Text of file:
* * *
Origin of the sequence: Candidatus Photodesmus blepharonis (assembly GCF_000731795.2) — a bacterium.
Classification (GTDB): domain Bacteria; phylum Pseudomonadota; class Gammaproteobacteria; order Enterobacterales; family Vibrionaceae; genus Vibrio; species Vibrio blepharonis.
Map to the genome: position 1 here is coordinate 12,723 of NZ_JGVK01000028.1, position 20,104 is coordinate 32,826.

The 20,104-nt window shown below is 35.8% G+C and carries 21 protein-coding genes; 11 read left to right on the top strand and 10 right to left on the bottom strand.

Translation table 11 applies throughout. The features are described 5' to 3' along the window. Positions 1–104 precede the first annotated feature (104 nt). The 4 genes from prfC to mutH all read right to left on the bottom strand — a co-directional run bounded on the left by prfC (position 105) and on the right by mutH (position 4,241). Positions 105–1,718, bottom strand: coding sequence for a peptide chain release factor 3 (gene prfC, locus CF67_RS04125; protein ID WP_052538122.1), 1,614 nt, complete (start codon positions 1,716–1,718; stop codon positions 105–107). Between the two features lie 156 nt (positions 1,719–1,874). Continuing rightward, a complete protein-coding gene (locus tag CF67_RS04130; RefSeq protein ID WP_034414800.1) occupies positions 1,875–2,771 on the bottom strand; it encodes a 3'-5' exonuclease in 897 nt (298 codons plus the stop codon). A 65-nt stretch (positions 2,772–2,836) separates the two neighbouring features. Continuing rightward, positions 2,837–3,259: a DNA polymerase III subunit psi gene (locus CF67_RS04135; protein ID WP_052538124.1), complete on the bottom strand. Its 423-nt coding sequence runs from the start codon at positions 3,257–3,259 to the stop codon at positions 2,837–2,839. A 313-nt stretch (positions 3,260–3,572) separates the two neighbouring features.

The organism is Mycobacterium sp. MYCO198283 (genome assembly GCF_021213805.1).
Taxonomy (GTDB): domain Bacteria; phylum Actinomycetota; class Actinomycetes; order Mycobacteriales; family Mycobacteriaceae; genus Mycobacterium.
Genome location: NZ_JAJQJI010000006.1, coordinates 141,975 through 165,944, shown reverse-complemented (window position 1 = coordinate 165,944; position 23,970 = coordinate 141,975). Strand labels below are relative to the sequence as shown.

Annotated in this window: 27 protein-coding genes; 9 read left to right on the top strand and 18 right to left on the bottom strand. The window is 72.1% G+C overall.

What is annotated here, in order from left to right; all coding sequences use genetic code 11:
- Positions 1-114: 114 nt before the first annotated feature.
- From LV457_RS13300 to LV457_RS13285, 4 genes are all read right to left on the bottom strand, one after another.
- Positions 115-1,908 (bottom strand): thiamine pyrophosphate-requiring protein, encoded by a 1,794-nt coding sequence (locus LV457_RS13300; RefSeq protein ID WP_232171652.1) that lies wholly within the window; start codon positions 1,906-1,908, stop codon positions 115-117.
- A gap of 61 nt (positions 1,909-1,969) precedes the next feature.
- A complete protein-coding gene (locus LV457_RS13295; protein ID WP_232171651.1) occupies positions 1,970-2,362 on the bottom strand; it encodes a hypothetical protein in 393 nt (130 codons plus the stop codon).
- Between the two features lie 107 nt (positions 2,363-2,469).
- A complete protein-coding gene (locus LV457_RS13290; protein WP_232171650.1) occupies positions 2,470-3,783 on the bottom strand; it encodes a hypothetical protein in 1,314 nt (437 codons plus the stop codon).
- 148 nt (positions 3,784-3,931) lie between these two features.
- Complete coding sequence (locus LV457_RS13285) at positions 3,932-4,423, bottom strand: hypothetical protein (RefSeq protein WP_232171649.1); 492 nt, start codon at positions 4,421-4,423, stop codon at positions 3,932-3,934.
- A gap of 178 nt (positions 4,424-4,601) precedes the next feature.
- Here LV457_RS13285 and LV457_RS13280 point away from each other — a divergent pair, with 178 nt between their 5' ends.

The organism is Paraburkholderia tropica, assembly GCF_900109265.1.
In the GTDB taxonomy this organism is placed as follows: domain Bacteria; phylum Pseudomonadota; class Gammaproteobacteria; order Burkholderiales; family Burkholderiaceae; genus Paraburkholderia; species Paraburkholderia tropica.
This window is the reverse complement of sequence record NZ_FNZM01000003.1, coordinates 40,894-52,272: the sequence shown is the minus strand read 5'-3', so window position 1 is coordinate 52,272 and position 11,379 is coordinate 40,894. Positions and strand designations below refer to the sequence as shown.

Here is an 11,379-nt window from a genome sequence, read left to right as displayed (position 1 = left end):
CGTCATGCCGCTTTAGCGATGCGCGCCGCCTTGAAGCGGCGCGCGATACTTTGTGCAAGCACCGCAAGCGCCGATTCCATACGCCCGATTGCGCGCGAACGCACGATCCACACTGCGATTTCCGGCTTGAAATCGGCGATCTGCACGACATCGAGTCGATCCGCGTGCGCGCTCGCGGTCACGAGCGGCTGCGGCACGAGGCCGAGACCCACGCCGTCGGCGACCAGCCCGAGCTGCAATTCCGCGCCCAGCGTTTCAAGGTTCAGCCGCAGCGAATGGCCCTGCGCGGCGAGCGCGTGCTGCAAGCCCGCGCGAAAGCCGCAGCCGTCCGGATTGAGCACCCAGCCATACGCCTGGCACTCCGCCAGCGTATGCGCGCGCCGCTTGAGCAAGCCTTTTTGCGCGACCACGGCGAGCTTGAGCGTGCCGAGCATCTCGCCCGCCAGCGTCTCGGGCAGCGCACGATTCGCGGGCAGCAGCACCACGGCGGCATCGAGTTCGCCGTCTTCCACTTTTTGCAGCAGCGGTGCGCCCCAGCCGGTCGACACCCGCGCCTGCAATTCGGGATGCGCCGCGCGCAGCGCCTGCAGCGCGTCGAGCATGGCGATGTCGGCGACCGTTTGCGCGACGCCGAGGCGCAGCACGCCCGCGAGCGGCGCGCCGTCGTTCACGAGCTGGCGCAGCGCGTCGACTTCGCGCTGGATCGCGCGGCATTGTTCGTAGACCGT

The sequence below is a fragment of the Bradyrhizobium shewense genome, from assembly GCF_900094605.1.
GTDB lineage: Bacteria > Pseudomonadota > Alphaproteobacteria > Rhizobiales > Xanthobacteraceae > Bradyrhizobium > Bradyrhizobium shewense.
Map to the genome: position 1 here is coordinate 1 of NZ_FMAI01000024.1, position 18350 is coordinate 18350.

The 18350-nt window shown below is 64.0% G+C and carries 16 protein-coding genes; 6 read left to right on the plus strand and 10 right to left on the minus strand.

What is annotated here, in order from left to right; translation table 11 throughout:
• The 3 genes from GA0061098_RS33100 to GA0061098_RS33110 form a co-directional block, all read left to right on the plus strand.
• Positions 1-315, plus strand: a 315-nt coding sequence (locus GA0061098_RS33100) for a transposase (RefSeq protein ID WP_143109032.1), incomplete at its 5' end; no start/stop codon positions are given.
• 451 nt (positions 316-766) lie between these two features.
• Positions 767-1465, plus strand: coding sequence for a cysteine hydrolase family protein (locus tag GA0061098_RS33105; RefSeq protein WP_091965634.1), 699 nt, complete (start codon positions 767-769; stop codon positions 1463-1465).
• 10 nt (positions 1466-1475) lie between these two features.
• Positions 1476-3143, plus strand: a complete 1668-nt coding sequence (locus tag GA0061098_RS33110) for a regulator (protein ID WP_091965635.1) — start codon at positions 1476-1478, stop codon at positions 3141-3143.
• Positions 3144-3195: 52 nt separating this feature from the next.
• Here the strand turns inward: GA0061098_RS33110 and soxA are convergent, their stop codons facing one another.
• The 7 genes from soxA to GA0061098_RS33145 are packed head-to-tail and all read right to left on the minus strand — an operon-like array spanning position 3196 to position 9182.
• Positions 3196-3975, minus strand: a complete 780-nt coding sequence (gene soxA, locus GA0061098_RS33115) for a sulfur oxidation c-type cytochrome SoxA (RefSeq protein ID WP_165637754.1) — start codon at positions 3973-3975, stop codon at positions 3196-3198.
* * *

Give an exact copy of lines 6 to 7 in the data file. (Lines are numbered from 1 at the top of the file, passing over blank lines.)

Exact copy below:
The organism is Mycobacterium sp. MYCO198283 (genome assembly GCF_021213805.1).
Taxonomy (GTDB): domain Bacteria; phylum Actinomycetota; class Actinomycetes; order Mycobacteriales; family Mycobacteriaceae; genus Mycobacterium.